In the past, applicant experienced difficulties when using resin binders in combination with various aggregate materials in an effort to solve the problems of prior art techniques. For instance, a surface retarder can not be used with polyester resin binders during the casting process as is common with cementitious concrete castings. Previously, applicant used a chemical which broke down the polyester binder on the surface of the casting and then removed the chemical with soap and water. This resulted in a casting with a satisfactory look of carved stone because any air bubbles on the surface or just below the surface were filled with a mixture of fine aggregate and broken down resin which filled any surface imperfections during the stripping process. However, this process required the use of toxic and hazardous materials and was therefore uneconomical because of the environmental hazards of such materials and the increased costs associated with use of them. Applicant therefore sought to develop a more economical method of achieving a stone-like surface by using sandblasting. Although sandblasting is a very economical method of finishing a casting, the primary impediment to use of sandblasting as a finishing method is the presence of small air bubbles near the surface which open up and cause unsightly surface imperfections when the resin skim coat is removed.
Further, building components used for architectural detail such as door and window surrounds are typically manufactured in a desired shape and installed around the window and door openings prior to the time a brick mason or stone mason constructs the brick or stone facing of the building. Conventional window and door surrounds do not make any special provision for the brick or stone facing to be later applied. Consequently, the brick mason or stone mason must cut or notch the bricks or stones to accommodate the shape of the previously installed door and/or window surrounds, adding to the difficulty and cost of applying the brick or stone facing.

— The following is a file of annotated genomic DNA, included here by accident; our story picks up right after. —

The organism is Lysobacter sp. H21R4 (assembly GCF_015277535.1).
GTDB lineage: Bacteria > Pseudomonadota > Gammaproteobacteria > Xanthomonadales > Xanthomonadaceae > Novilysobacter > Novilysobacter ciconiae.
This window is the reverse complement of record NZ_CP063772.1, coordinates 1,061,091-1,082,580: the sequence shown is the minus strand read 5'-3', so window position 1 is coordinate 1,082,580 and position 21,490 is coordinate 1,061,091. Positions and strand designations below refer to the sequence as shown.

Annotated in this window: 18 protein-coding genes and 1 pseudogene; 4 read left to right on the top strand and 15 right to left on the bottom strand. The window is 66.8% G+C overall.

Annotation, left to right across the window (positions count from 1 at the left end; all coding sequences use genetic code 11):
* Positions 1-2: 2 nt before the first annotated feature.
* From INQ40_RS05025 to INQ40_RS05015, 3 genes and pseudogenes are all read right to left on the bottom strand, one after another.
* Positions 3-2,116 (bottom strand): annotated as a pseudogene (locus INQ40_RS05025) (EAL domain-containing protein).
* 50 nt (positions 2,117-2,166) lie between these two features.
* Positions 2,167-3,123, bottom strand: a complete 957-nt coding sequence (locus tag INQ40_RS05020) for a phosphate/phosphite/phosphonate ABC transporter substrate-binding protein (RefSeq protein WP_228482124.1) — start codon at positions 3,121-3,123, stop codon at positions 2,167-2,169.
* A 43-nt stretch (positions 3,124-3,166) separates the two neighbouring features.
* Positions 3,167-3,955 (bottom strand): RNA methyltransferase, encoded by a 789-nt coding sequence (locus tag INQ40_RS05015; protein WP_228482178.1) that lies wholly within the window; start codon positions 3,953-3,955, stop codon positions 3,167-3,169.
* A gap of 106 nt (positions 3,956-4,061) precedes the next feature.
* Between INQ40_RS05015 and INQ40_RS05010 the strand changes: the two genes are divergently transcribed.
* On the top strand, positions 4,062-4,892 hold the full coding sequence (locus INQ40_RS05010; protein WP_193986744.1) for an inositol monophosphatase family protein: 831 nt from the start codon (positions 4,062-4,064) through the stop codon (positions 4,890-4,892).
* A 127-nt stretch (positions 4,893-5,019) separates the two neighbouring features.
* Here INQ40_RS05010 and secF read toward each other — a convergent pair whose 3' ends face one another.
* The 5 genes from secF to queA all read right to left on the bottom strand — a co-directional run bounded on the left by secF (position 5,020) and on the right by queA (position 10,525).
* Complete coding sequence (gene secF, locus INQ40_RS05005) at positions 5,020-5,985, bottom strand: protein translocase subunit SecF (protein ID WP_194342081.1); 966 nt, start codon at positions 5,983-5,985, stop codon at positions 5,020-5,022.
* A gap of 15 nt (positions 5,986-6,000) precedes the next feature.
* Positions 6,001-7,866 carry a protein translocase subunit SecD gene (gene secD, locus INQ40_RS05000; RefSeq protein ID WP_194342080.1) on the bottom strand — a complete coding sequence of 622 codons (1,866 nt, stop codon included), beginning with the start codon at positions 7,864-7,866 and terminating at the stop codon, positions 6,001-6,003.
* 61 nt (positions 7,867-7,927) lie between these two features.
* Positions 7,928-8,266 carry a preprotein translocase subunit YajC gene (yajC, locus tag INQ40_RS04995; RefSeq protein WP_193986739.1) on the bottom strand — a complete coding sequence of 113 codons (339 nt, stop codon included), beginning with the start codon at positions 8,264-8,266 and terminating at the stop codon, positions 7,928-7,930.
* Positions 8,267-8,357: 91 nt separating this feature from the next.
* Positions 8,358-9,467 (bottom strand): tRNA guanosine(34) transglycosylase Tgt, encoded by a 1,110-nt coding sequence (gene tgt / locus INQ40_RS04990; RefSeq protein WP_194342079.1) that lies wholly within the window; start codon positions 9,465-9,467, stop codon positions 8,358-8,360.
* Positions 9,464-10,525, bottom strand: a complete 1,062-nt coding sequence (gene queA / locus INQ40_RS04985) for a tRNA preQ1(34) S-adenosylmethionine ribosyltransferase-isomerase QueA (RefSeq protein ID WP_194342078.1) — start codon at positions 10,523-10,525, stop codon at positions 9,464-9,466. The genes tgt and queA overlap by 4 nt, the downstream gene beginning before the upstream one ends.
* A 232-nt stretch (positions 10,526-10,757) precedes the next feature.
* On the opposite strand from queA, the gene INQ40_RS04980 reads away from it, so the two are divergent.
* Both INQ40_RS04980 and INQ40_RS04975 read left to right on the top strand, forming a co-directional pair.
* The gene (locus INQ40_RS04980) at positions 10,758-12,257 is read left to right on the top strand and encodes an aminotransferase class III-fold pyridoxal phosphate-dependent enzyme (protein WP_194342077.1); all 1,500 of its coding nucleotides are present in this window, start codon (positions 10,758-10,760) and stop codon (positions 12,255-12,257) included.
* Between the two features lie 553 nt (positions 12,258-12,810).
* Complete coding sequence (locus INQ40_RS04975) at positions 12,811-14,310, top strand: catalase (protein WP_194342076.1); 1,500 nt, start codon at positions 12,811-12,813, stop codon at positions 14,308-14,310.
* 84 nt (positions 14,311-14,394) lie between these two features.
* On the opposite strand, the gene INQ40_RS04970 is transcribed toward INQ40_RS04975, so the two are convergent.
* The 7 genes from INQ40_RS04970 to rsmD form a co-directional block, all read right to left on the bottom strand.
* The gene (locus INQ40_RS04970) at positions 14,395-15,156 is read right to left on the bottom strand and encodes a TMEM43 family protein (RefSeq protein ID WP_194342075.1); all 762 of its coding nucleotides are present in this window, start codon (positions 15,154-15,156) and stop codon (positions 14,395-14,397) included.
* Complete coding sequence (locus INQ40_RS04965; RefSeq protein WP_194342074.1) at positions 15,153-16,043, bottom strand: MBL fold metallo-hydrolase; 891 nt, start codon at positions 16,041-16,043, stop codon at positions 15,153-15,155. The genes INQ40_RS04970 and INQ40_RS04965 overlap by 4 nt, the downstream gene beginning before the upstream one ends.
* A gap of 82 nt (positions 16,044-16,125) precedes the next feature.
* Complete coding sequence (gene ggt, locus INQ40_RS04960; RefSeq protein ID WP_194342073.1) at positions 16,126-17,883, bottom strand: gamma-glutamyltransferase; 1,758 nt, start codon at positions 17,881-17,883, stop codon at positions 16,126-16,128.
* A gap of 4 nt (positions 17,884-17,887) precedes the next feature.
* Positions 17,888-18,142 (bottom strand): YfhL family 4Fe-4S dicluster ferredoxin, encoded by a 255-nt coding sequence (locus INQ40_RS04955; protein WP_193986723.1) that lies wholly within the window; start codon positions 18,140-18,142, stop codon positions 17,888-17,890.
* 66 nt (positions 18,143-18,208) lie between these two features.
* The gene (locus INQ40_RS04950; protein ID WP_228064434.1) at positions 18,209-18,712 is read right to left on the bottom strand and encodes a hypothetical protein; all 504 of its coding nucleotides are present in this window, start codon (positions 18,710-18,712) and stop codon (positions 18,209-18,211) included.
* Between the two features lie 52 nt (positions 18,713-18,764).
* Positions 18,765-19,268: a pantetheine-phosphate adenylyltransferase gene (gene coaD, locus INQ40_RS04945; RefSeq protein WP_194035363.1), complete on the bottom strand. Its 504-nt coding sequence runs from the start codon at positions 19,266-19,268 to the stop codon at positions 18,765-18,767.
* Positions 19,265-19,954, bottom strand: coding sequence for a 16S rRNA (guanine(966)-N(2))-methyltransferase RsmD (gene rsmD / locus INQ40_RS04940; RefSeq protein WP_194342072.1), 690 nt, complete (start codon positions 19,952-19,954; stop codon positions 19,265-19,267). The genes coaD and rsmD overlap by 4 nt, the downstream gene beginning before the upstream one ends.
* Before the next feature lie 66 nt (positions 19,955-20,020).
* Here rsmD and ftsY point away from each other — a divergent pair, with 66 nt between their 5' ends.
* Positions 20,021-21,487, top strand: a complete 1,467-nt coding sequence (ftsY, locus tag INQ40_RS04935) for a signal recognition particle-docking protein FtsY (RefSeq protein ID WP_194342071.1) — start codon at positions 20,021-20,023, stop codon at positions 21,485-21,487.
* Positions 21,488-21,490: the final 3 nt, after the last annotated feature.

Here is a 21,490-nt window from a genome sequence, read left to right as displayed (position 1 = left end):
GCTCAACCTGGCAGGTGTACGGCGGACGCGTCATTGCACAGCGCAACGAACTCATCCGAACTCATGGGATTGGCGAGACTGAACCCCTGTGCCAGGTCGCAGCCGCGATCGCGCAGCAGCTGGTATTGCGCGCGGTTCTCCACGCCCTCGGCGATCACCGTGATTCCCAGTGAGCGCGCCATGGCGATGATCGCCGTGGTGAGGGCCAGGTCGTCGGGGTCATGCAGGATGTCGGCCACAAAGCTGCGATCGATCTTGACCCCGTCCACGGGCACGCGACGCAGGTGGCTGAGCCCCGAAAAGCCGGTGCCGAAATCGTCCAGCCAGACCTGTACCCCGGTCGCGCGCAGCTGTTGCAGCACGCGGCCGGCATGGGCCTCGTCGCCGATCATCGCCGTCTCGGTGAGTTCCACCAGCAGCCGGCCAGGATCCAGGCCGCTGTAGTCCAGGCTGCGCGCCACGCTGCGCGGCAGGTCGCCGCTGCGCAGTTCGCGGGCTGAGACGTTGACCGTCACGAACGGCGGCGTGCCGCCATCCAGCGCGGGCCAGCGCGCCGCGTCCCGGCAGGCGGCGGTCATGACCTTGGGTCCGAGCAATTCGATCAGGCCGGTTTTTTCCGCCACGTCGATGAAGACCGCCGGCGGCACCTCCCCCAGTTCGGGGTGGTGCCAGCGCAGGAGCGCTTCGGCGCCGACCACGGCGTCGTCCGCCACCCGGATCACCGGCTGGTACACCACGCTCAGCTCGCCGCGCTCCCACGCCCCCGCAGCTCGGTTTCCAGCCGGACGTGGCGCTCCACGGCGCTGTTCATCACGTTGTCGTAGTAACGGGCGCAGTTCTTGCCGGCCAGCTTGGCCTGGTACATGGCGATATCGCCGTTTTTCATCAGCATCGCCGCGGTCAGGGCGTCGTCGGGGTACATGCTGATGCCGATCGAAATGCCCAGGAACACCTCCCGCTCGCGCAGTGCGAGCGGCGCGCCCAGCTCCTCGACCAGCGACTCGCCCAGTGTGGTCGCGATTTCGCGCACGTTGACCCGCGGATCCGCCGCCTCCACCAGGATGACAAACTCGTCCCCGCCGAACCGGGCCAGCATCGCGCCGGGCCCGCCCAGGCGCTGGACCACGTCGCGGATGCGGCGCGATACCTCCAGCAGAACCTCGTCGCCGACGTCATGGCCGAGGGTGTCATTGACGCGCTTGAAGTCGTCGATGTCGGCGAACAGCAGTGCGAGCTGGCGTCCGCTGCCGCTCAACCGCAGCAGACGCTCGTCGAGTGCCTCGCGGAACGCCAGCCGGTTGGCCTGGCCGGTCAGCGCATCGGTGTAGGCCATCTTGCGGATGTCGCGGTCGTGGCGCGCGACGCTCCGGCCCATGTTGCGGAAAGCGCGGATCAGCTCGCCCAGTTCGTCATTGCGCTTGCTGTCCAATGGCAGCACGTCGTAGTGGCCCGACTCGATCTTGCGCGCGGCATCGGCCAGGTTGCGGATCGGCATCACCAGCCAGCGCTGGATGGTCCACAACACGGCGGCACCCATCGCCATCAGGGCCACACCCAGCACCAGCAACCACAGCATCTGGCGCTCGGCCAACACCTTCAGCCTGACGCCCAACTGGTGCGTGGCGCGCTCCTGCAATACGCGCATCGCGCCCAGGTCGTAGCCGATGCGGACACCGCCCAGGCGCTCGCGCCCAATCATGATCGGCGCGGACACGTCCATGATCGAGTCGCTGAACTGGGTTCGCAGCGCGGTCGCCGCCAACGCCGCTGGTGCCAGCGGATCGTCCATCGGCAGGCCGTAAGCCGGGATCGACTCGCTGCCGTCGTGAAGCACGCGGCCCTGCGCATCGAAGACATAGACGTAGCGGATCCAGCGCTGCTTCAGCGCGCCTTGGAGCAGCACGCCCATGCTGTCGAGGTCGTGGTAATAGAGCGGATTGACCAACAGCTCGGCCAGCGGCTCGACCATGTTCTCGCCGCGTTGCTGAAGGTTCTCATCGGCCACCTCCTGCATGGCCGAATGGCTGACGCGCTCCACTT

Accordingly, there is need for an economical, lightweight simulated stone product for use in the building industry, and especially wherein the simulated stone product is strong and durable and accurately simulates the appearance of high quality cut stone. Further, there is need for a building component for use in providing architectural detail to a building, e.g., window and door surrounds, which has provision for accommodating bricks or stones subsequently installed by a masonry worker, without the need for cutting or shaping the bricks or stones to accommodate the shape of the architectural detail building component.
An object of the invention is, therefore, to provide a simulated stone product which is economical to make and which is strong, durable and lightweight in construction and which has a high quality carved stone finish.
Another object of the invention is to provide a simulated stone product which enables a complex architectural casting to be made with a unique surface finish and texture that is as dense and consistent as a high quality carved stone surface, essentially free of air bubbles and pin holes perceptible to the naked eye to the same degree or better than a high quality limestone carving.
The fine stone-like surface in the complex casting of the invention is achieved by combining an unsaturated polyester resin of low viscosity with graded aggregates to produce a soupy mixture and then casting the mixture in a mold to cure. The mold is vibrated to remove air pockets from the surface of the casting and to align and reorient the aggregates such that the cured casting may be sandblasted to remove the resin binder skim coat yet not expose the surface imperfections and entrapped air bubbles that are generally found in masonry castings. Natural masonry materials are provided in particle sizes ranging from those large enough to visually present a natural stone appearance to those small enough to enable the product to be cast with a surface density that permits an economical method of surface treatment, such as sandblasting, to remove the resin binder skim coat.